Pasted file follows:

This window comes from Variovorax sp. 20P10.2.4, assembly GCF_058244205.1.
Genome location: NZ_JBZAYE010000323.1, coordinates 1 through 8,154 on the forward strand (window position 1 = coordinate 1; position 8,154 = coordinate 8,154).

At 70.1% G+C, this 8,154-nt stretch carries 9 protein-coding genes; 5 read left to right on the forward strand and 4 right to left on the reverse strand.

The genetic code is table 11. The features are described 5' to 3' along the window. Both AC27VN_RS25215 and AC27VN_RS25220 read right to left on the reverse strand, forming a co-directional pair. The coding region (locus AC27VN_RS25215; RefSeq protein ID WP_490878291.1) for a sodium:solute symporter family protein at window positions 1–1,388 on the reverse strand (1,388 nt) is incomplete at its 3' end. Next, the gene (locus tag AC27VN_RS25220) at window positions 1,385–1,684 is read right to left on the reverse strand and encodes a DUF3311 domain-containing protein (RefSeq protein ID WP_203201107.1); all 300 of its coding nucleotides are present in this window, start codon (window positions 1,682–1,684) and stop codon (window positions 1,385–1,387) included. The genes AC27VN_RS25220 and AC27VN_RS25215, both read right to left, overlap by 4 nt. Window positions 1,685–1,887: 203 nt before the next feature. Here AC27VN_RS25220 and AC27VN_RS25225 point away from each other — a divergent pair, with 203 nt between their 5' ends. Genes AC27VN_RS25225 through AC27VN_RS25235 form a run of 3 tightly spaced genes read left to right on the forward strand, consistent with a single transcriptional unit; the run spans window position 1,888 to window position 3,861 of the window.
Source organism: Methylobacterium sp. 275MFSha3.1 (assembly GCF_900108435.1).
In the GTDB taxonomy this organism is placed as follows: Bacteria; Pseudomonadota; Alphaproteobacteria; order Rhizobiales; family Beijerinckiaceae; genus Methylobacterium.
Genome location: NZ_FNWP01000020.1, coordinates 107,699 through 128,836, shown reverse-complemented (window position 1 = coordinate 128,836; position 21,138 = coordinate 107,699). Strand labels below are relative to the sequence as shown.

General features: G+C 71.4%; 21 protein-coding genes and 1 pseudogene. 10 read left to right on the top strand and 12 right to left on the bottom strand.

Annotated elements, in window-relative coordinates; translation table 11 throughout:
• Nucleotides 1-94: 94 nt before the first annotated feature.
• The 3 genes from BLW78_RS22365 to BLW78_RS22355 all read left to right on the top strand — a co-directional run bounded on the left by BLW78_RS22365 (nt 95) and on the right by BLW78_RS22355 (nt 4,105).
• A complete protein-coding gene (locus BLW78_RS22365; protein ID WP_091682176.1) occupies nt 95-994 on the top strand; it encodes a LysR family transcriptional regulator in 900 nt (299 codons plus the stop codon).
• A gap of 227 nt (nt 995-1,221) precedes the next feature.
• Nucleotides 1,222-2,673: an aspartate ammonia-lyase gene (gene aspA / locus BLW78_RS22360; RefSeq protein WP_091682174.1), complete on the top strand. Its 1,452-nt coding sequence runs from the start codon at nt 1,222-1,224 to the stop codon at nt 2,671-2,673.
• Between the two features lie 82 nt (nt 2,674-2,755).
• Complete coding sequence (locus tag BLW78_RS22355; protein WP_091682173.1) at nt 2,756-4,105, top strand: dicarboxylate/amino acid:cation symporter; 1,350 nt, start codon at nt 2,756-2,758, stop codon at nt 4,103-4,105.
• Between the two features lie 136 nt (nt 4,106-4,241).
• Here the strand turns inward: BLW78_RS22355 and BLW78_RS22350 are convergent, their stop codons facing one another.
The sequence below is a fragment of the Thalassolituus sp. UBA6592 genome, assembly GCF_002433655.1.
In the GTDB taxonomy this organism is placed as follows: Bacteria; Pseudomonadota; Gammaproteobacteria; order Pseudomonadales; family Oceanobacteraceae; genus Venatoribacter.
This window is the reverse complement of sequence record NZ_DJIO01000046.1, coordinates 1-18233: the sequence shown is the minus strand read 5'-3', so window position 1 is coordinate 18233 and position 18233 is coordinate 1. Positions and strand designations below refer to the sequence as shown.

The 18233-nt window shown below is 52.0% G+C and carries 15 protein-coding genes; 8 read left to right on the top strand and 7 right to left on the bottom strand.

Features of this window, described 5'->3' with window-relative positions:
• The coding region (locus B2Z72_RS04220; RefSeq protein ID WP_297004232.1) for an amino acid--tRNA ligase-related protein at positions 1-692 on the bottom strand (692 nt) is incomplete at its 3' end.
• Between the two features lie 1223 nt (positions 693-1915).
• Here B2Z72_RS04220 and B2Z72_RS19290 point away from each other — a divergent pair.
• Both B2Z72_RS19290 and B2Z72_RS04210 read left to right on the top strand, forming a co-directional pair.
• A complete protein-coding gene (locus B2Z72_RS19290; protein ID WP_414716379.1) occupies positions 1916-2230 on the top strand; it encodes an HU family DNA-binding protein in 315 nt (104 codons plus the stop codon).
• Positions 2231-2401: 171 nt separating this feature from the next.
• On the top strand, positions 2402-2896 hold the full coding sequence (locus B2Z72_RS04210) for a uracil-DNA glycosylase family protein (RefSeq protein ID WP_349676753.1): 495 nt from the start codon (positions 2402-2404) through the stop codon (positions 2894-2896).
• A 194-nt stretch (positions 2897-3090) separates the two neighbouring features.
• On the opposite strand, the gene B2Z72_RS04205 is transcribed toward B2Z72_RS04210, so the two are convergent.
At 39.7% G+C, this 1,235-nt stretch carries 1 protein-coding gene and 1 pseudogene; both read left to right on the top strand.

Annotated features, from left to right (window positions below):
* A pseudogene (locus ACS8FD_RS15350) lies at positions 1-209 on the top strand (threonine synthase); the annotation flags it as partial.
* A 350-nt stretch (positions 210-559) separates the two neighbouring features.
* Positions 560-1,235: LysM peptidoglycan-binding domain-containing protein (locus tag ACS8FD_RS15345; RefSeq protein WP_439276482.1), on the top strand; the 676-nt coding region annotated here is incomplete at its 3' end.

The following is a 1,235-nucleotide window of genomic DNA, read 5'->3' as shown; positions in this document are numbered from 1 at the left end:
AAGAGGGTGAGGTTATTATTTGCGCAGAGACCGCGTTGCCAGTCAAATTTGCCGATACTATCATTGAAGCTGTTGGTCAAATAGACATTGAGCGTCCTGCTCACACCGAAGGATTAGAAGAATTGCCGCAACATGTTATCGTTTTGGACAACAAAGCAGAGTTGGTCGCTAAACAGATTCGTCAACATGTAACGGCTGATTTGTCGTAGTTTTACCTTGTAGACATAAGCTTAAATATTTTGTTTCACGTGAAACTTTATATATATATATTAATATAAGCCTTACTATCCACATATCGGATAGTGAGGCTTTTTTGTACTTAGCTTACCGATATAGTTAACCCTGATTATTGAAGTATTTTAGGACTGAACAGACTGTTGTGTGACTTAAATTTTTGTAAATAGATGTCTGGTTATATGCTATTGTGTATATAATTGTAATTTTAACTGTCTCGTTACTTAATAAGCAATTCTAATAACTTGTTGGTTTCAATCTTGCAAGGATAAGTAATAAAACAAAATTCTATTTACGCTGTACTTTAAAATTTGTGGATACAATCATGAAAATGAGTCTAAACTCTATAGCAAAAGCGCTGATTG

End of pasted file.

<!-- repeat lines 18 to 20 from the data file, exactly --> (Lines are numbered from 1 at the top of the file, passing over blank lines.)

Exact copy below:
• Here the strand turns inward: BLW78_RS22355 and BLW78_RS22350 are convergent, their stop codons facing one another.
The sequence below is a fragment of the Thalassolituus sp. UBA6592 genome, assembly GCF_002433655.1.
In the GTDB taxonomy this organism is placed as follows: Bacteria; Pseudomonadota; Gammaproteobacteria; order Pseudomonadales; family Oceanobacteraceae; genus Venatoribacter.